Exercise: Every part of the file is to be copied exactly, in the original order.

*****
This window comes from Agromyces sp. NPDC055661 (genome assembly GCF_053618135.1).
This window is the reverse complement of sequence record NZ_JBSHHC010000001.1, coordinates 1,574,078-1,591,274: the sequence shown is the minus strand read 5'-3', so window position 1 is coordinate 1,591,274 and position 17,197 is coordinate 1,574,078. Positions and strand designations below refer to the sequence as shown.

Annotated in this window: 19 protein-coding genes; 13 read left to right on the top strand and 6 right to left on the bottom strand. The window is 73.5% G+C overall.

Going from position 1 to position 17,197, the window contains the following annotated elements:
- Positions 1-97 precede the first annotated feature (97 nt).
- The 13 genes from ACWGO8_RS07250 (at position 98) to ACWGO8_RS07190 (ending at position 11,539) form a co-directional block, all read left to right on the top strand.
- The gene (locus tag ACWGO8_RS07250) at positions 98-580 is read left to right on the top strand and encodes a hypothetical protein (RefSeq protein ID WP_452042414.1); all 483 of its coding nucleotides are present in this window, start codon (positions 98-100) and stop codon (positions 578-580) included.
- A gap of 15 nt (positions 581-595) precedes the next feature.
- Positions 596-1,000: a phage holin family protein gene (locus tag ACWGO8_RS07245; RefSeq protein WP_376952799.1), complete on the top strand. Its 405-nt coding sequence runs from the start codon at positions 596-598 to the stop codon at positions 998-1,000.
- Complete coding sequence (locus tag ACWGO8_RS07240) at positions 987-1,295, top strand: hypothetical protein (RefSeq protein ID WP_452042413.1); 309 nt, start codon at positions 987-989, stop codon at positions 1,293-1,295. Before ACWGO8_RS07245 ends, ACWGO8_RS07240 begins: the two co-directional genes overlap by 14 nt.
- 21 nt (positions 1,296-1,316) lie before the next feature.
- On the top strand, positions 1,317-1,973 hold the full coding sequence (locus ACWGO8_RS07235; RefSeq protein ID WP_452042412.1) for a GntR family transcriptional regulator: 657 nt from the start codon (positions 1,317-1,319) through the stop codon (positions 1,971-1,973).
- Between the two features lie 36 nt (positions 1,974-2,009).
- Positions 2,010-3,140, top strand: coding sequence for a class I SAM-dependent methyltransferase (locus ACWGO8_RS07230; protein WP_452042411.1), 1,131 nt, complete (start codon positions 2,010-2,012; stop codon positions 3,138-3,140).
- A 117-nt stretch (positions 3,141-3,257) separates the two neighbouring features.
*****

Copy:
This window comes from Agromyces sp. NPDC055661 (genome assembly GCF_053618135.1).
This window is the reverse complement of sequence record NZ_JBSHHC010000001.1, coordinates 1,574,078-1,591,274: the sequence shown is the minus strand read 5'-3', so window position 1 is coordinate 1,591,274 and position 17,197 is coordinate 1,574,078. Positions and strand designations below refer to the sequence as shown.

Annotated in this window: 19 protein-coding genes; 13 read left to right on the top strand and 6 right to left on the bottom strand. The window is 73.5% G+C overall.

Going from position 1 to position 17,197, the window contains the following annotated elements:
- Positions 1-97 precede the first annotated feature (97 nt).
- The 13 genes from ACWGO8_RS07250 (at position 98) to ACWGO8_RS07190 (ending at position 11,539) form a co-directional block, all read left to right on the top strand.
- The gene (locus tag ACWGO8_RS07250) at positions 98-580 is read left to right on the top strand and encodes a hypothetical protein (RefSeq protein ID WP_452042414.1); all 483 of its coding nucleotides are present in this window, start codon (positions 98-100) and stop codon (positions 578-580) included.
- A gap of 15 nt (positions 581-595) precedes the next feature.
- Positions 596-1,000: a phage holin family protein gene (locus tag ACWGO8_RS07245; RefSeq protein WP_376952799.1), complete on the top strand. Its 405-nt coding sequence runs from the start codon at positions 596-598 to the stop codon at positions 998-1,000.
- Complete coding sequence (locus tag ACWGO8_RS07240) at positions 987-1,295, top strand: hypothetical protein (RefSeq protein ID WP_452042413.1); 309 nt, start codon at positions 987-989, stop codon at positions 1,293-1,295. Before ACWGO8_RS07245 ends, ACWGO8_RS07240 begins: the two co-directional genes overlap by 14 nt.
- 21 nt (positions 1,296-1,316) lie before the next feature.
- On the top strand, positions 1,317-1,973 hold the full coding sequence (locus ACWGO8_RS07235; RefSeq protein ID WP_452042412.1) for a GntR family transcriptional regulator: 657 nt from the start codon (positions 1,317-1,319) through the stop codon (positions 1,971-1,973).
- Between the two features lie 36 nt (positions 1,974-2,009).
- Positions 2,010-3,140, top strand: coding sequence for a class I SAM-dependent methyltransferase (locus ACWGO8_RS07230; protein WP_452042411.1), 1,131 nt, complete (start codon positions 2,010-2,012; stop codon positions 3,138-3,140).
- A 117-nt stretch (positions 3,141-3,257) separates the two neighbouring features.